sions are sensible and useful, and navigation through the dif-       olects from the outset.
ferent sections is likewise intuitive. In each subsection, the
user must choose an approach fitting his or her needs: word          Content
practice, speaking practice, an easy game or a more chal-               While the linguistic content of this beginners’ CD-ROM
lenging one. The overarching structure is heavily dependent          is acceptable, it is marred by an overarching cultural unifor-
on graphics rather than text, and success is measured by pass-       mity. EuroTalk Nepali is an exercise in unreconstructed eth-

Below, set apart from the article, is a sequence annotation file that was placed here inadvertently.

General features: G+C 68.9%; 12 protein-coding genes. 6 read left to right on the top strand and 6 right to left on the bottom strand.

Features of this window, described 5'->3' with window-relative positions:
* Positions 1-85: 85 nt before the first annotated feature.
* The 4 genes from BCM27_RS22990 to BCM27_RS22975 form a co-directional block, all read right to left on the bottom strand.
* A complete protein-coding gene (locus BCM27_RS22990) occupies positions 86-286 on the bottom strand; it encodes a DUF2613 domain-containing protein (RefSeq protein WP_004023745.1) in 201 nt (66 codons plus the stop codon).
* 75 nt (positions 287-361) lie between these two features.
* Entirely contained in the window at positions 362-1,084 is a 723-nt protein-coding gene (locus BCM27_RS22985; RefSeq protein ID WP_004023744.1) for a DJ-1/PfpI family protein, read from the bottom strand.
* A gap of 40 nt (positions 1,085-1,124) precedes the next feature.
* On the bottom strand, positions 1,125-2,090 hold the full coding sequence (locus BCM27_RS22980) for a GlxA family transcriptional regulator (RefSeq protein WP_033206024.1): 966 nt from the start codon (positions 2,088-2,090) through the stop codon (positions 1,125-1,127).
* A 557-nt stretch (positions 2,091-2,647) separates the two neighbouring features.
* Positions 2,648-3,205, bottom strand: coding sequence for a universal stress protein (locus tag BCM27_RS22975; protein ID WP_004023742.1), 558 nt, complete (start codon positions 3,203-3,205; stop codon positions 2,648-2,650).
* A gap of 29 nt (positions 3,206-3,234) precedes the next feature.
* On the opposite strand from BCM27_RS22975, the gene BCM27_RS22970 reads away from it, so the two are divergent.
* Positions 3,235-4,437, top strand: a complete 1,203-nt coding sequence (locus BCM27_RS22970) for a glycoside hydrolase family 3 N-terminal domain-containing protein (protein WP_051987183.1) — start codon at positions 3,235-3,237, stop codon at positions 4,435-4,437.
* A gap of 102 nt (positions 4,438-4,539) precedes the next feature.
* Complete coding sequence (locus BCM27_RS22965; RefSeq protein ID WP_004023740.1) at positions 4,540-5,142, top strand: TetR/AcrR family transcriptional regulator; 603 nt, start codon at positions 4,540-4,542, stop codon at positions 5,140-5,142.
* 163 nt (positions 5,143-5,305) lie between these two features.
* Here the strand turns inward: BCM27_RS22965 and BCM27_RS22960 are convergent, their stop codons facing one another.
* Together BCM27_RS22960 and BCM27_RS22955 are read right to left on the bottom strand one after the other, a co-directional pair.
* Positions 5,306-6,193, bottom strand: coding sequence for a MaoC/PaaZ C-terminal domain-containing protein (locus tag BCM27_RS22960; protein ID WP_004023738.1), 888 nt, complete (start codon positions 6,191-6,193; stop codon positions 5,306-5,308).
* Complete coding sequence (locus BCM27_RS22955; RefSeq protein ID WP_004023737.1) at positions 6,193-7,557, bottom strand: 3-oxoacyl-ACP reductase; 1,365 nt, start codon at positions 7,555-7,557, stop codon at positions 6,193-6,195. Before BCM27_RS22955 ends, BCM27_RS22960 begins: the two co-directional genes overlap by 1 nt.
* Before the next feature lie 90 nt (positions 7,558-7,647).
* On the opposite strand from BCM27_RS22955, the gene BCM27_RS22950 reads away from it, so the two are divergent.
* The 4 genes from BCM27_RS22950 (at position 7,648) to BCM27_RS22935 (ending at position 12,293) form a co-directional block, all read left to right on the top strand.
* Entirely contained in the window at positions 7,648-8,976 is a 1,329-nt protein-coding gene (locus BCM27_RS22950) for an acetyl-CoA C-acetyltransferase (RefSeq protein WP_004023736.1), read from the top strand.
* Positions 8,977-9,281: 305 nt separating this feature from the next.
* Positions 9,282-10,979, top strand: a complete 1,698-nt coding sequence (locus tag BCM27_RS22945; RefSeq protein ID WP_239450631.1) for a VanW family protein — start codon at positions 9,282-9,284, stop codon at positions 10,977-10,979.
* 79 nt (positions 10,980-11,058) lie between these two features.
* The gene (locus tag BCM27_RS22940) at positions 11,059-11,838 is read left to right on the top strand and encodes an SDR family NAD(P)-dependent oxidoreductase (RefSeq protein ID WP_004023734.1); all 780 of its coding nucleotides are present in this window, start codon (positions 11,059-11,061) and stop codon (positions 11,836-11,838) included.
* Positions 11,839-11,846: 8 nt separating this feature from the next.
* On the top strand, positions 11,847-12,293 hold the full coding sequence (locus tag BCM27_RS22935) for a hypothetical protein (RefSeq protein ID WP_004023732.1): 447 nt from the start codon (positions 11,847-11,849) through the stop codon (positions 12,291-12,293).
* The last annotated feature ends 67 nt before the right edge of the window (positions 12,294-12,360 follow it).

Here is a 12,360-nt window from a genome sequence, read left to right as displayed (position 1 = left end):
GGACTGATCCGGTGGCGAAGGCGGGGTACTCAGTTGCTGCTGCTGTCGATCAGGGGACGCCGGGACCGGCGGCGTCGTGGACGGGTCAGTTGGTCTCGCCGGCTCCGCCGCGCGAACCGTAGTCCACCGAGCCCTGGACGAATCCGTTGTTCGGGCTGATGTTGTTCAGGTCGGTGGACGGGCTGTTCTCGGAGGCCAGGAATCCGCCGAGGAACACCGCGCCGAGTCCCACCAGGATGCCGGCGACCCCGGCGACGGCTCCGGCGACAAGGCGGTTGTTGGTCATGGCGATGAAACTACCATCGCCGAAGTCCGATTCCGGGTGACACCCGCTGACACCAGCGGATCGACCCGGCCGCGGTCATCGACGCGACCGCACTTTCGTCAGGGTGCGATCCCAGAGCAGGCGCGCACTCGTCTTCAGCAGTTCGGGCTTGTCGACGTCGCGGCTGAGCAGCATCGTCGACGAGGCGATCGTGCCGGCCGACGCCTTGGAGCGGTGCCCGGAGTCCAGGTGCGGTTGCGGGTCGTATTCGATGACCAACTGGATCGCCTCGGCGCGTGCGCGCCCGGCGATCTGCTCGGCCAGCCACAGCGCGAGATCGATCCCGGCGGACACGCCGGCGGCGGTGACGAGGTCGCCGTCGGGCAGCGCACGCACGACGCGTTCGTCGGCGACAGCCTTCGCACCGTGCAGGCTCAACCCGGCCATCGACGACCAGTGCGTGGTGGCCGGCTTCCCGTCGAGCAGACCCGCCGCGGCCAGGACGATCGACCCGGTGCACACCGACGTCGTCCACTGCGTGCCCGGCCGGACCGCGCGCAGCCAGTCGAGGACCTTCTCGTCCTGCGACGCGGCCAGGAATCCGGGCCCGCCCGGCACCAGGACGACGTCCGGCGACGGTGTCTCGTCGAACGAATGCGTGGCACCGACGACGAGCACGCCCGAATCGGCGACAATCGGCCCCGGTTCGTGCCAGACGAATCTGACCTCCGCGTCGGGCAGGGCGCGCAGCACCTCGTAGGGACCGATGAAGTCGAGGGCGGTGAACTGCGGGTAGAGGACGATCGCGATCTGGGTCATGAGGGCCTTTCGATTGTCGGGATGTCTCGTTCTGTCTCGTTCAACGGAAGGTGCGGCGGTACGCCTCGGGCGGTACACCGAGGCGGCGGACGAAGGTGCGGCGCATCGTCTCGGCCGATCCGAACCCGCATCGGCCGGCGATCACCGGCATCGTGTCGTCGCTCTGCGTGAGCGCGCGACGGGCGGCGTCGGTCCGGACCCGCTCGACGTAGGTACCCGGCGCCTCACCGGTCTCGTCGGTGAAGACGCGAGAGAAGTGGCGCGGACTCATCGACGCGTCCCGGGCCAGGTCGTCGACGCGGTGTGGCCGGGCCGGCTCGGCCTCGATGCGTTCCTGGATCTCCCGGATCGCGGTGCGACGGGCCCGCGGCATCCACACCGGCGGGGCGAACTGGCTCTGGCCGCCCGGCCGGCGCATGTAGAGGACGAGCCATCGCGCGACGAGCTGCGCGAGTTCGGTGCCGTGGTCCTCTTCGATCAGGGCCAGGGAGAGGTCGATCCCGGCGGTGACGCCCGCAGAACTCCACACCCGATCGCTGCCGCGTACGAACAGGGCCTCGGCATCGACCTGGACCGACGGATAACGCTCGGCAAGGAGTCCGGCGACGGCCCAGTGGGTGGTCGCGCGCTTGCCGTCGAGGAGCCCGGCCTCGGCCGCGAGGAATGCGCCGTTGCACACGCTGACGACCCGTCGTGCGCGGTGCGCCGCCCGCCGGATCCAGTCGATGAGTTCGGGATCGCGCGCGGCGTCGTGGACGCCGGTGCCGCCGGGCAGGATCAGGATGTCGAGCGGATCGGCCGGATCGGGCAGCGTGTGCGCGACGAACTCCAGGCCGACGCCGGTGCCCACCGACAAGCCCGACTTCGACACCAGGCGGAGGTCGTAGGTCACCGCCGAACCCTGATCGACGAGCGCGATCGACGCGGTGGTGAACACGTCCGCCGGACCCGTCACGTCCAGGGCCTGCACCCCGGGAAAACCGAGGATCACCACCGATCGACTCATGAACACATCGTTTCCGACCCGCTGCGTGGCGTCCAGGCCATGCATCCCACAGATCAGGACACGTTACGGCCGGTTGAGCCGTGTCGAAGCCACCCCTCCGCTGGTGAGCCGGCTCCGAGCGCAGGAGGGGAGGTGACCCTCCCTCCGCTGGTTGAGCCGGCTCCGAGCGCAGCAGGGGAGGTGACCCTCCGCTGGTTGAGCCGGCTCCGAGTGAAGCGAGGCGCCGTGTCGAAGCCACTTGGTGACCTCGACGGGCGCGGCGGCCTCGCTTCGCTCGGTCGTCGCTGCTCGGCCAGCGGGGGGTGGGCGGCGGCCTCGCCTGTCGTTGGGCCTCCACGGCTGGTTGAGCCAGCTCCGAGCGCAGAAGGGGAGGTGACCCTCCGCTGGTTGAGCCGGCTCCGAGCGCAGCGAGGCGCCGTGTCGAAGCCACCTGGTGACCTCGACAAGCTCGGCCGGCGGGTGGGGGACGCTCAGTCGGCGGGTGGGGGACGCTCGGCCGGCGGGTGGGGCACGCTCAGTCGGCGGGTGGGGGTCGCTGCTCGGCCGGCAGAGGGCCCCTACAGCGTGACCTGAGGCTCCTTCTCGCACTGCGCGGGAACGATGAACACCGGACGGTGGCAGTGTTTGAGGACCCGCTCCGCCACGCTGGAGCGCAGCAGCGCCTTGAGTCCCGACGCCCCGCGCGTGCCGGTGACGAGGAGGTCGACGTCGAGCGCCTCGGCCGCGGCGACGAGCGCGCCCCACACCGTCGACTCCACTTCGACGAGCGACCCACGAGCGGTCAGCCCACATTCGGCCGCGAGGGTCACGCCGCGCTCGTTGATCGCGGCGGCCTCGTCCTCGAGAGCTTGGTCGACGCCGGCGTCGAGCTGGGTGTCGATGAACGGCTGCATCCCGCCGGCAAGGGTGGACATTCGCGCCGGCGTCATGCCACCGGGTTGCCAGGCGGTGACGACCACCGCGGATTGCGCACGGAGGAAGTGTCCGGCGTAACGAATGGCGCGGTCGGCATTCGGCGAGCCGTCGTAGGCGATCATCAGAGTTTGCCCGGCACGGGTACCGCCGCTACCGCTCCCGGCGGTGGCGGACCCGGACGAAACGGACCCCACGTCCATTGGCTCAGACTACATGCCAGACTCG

ing tests. This approach will appeal to younger learners, but        nocentrism, underpinned by the assumption that each and
university students, researchers, healthcare or development          every culture (and thus by extension, its language) has sim-
professionals who are hoping to learn Nepali as part of their        ilar patterns of social, cultural, and economic interaction.
vocational preparation may find the interface childish and           Sapir and Whorf would turn in their graves if they knew what
frustrating. Many educational CD-ROMs offer level or apti-           was being peddled in the name of language pedagogy.
tude switching: the lower level being visually rich and struc-          The lack of cultural tuning is best illustrated with exam-
tured around guided tours, tests and games, while the high-          ples, and is particularly apparent in the sections ‘First Words’
er level concentrates more on in-depth language use and rich         and ‘Phrases’. The list of ‘First Words’ starts out, naturally